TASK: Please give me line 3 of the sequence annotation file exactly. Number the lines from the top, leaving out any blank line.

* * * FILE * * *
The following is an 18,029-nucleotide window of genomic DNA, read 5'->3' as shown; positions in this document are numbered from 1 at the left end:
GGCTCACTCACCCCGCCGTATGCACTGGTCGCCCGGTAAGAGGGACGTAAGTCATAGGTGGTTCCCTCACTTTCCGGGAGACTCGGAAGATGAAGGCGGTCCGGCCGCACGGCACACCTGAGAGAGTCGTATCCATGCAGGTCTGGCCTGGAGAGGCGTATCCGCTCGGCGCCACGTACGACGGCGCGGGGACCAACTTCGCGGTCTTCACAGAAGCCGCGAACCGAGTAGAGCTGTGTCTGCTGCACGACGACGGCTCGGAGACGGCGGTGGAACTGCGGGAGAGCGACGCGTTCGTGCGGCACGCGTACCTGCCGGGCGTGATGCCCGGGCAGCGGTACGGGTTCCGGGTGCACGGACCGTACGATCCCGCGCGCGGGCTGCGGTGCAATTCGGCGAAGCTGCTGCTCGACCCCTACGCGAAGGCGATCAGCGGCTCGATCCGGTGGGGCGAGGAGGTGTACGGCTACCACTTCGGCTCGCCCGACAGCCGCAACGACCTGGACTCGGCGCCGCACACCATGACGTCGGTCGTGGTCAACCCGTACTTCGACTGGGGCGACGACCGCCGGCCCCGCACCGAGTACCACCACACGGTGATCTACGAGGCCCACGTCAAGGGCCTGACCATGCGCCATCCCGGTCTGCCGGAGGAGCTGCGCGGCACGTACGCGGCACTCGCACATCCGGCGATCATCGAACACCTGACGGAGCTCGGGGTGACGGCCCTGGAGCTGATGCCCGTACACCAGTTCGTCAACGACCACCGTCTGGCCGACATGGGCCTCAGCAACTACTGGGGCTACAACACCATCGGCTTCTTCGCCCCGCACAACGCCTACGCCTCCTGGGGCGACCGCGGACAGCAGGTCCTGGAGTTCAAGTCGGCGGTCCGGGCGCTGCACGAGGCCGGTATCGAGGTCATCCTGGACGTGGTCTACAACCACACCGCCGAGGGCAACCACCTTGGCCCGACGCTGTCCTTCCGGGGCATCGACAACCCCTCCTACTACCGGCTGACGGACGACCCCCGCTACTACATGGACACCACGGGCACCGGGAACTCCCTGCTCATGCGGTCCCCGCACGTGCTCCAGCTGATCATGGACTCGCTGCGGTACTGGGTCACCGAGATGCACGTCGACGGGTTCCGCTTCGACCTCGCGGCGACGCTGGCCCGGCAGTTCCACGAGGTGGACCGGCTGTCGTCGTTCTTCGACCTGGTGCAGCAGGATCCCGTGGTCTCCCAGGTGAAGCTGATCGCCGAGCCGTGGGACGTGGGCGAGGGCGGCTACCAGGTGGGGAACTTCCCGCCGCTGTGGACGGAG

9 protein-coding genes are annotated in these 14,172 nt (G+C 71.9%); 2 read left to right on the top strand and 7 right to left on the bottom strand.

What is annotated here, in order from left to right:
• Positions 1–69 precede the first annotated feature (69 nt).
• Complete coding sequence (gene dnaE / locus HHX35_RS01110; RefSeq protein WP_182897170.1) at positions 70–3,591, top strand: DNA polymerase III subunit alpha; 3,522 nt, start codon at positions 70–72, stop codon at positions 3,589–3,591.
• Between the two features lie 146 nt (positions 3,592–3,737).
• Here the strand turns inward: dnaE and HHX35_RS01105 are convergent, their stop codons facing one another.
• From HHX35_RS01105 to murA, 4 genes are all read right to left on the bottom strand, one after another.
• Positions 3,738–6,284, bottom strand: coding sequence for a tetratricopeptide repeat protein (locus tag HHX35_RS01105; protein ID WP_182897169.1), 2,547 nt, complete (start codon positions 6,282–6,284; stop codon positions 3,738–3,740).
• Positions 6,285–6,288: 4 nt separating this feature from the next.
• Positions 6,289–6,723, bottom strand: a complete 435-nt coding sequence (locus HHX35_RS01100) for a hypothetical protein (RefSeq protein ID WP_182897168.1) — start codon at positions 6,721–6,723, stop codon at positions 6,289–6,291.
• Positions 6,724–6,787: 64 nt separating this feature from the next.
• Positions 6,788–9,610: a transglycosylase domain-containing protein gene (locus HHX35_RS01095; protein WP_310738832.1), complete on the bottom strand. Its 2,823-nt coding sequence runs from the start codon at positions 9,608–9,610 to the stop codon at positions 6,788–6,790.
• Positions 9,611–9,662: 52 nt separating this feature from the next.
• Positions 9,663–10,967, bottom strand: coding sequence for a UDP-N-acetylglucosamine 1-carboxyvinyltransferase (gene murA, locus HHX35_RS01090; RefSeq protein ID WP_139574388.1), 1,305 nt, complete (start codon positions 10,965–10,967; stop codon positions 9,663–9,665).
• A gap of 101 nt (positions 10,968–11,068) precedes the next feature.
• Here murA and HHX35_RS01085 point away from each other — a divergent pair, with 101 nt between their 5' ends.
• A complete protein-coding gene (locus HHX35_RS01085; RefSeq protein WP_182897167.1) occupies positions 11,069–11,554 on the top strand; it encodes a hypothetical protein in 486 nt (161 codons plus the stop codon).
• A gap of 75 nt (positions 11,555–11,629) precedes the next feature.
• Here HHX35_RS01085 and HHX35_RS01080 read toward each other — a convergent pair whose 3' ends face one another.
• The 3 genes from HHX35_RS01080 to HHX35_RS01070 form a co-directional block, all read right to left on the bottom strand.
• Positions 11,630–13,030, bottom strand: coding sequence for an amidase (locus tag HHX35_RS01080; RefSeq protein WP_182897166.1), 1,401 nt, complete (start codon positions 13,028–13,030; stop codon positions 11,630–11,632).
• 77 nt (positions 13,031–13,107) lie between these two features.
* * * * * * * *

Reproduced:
9 protein-coding genes are annotated in these 14,172 nt (G+C 71.9%); 2 read left to right on the top strand and 7 right to left on the bottom strand.